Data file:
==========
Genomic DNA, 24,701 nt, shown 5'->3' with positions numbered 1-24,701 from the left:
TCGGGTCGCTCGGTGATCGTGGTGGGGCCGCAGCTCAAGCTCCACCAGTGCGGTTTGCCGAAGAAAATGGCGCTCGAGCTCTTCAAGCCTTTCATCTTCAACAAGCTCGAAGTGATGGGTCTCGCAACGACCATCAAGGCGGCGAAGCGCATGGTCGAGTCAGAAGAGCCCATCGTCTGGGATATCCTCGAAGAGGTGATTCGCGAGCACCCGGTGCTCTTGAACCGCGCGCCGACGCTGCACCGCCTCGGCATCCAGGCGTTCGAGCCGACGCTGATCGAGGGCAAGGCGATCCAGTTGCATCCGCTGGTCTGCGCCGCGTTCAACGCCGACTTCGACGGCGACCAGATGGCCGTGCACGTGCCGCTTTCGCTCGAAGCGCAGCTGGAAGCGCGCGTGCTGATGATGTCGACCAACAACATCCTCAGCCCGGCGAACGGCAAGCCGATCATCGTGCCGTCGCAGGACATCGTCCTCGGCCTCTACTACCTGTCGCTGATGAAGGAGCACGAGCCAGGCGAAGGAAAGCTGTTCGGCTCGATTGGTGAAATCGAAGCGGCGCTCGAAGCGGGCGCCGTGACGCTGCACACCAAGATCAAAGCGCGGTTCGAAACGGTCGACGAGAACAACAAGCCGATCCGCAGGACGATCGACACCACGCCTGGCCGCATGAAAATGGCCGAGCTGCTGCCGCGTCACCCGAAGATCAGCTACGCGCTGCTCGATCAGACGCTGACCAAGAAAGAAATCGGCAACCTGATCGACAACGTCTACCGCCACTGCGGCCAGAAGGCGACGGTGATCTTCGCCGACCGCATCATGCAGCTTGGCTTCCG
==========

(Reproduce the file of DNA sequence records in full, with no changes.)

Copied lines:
Genomic DNA, 24,701 nt, shown 5'->3' with positions numbered 1-24,701 from the left:
TCGGGTCGCTCGGTGATCGTGGTGGGGCCGCAGCTCAAGCTCCACCAGTGCGGTTTGCCGAAGAAAATGGCGCTCGAGCTCTTCAAGCCTTTCATCTTCAACAAGCTCGAAGTGATGGGTCTCGCAACGACCATCAAGGCGGCGAAGCGCATGGTCGAGTCAGAAGAGCCCATCGTCTGGGATATCCTCGAAGAGGTGATTCGCGAGCACCCGGTGCTCTTGAACCGCGCGCCGACGCTGCACCGCCTCGGCATCCAGGCGTTCGAGCCGACGCTGATCGAGGGCAAGGCGATCCAGTTGCATCCGCTGGTCTGCGCCGCGTTCAACGCCGACTTCGACGGCGACCAGATGGCCGTGCACGTGCCGCTTTCGCTCGAAGCGCAGCTGGAAGCGCGCGTGCTGATGATGTCGACCAACAACATCCTCAGCCCGGCGAACGGCAAGCCGATCATCGTGCCGTCGCAGGACATCGTCCTCGGCCTCTACTACCTGTCGCTGATGAAGGAGCACGAGCCAGGCGAAGGAAAGCTGTTCGGCTCGATTGGTGAAATCGAAGCGGCGCTCGAAGCGGGCGCCGTGACGCTGCACACCAAGATCAAAGCGCGGTTCGAAACGGTCGACGAGAACAACAAGCCGATCCGCAGGACGATCGACACCACGCCTGGCCGCATGAAAATGGCCGAGCTGCTGCCGCGTCACCCGAAGATCAGCTACGCGCTGCTCGATCAGACGCTGACCAAGAAAGAAATCGGCAACCTGATCGACAACGTCTACCGCCACTGCGGCCAGAAGGCGACGGTGATCTTCGCCGACCGCATCATGCAGCTTGGCTTCCG